Most have some sort of cloth top layer on top of a stiff-but-compressible foam second layer, sometimes called "memory foam." That second layer compresses not over one ride, but many, and after several days of daily use, you can see divots appearing under where the ball of your foot rests as well as under the tips of your toes and your heels. Most also have a moderate three-dimensional arch. Many have some kind of stiffer material or bubble under the arch and mid-foot. This is a metatarsal pad and it's supposed to relieve mid-foot pressure. Just about all have some kind of rounded heel cup, too.
It might seem backwards to put a stiff insole in a stiff shoe. Many folks like the idea of having a little cush between their feet and their shoes. To us, it's akin to riding a spongy saddle. If you're not riding, or riding very easily, a cushy saddle can be comfortable to sit on for a short while. If you're riding hard, a firm saddle is both more comfortable and more efficient. We've also found this true for standing-around footwear. If you have to stand eight hours on a spongy shoe, your muscles get tired from constantly micro-adjusting. If you stand eight hours on a firm shoe that has good arch support, you'll feel less fatigue at the end of the day.
Some cycling shoe companies have been selling slightly more sophisticated insoles with their shoes the past few years. In this realm, we put Bontrager, Louis Garneau, Mavic, Specialized, and a few others. While we think manufacturers should sell more than a just fabric-covered sheet of plastic as their insole, we understand the rationale behind it. A minimal no-arch insole makes it easier for a shoe to fit more feet than an insole with an arch, especially when people are trying on the shoe. And the added cost of selling shoes with insoles might not translate into increased sales if people aren't riding enough to notice a problem or if those liable to have a need are likely to toss the insoles for something aftermarket anyway.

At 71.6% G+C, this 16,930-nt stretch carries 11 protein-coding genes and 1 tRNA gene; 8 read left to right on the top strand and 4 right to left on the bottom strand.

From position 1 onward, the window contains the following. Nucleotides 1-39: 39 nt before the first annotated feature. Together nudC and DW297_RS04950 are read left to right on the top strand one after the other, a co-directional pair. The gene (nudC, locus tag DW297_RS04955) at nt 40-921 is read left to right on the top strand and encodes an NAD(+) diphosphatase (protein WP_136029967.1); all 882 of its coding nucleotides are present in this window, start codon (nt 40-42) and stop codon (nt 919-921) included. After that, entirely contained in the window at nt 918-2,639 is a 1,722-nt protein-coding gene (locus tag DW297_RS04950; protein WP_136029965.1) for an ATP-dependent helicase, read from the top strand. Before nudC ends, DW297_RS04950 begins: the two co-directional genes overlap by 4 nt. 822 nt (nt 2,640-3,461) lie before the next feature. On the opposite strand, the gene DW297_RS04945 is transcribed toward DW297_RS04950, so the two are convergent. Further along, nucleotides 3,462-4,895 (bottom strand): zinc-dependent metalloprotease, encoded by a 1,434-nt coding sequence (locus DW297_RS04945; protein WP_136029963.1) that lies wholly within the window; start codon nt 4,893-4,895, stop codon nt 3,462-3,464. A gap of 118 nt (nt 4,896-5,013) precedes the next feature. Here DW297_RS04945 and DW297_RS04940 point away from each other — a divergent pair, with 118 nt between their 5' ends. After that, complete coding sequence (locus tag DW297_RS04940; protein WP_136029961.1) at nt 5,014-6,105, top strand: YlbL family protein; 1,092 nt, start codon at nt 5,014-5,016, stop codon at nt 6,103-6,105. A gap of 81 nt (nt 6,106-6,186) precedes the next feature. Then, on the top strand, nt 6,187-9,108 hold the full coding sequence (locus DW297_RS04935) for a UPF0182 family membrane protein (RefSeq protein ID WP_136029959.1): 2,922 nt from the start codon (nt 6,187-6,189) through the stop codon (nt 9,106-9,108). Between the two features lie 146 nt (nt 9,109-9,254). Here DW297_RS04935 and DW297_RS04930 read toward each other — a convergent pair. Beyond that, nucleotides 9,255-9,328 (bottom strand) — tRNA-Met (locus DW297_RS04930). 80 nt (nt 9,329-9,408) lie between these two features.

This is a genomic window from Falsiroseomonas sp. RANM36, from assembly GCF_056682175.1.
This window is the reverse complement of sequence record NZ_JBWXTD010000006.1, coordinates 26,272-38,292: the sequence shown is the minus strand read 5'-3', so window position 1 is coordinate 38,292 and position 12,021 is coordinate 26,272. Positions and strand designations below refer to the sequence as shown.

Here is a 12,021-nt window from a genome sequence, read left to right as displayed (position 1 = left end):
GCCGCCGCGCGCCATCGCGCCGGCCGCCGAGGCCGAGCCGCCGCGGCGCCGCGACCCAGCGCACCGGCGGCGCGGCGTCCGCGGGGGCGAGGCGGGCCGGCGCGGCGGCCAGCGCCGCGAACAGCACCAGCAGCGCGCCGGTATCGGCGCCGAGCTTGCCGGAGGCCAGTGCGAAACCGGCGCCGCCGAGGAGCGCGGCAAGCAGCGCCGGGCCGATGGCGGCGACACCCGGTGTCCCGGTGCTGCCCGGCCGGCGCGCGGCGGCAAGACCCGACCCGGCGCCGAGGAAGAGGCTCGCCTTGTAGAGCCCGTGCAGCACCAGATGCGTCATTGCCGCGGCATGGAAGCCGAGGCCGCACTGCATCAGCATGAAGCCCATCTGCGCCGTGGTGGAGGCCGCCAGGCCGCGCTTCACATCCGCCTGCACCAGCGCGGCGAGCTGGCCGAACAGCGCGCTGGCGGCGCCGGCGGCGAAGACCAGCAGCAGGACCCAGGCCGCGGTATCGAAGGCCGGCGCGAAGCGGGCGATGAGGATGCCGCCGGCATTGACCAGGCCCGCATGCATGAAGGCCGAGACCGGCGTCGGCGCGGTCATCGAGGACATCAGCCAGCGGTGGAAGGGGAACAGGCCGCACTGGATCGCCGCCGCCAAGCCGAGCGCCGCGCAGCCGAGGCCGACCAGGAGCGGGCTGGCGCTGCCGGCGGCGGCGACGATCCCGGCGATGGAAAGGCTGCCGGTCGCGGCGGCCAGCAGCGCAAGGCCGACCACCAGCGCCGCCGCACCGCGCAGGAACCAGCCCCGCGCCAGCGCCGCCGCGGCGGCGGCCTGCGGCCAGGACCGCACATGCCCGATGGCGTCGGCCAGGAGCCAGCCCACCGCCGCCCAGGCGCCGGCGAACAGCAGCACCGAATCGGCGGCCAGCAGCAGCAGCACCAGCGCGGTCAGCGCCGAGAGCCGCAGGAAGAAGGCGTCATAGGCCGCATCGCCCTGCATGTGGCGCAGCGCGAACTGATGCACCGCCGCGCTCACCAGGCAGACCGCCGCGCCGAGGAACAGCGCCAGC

We think Garneau is the first cycling shoe company to design a home-moldable after-market insole. Their Thermo insole comes in two flavors, Thermo Hot and Thermo Cool. Both are largely the same. There is a cloth Ergofeel top layer that is bonded to a stiff EVA foam platform. The arch and heel cup is made of moldable "red glass," some kind of woven plastic that gets soft when heated and hardens as it cools. And there is a moldable mid-foot EVA bubble for metatarsal support. The difference between the Cool and Hot is that Thermo Cool is ventilated through the front of the platform, the Thermo Hot is not. We went with the Thermo Hot because we're not used to any venting through our insole and our shoes only have a tiny vent before the cleat anyways.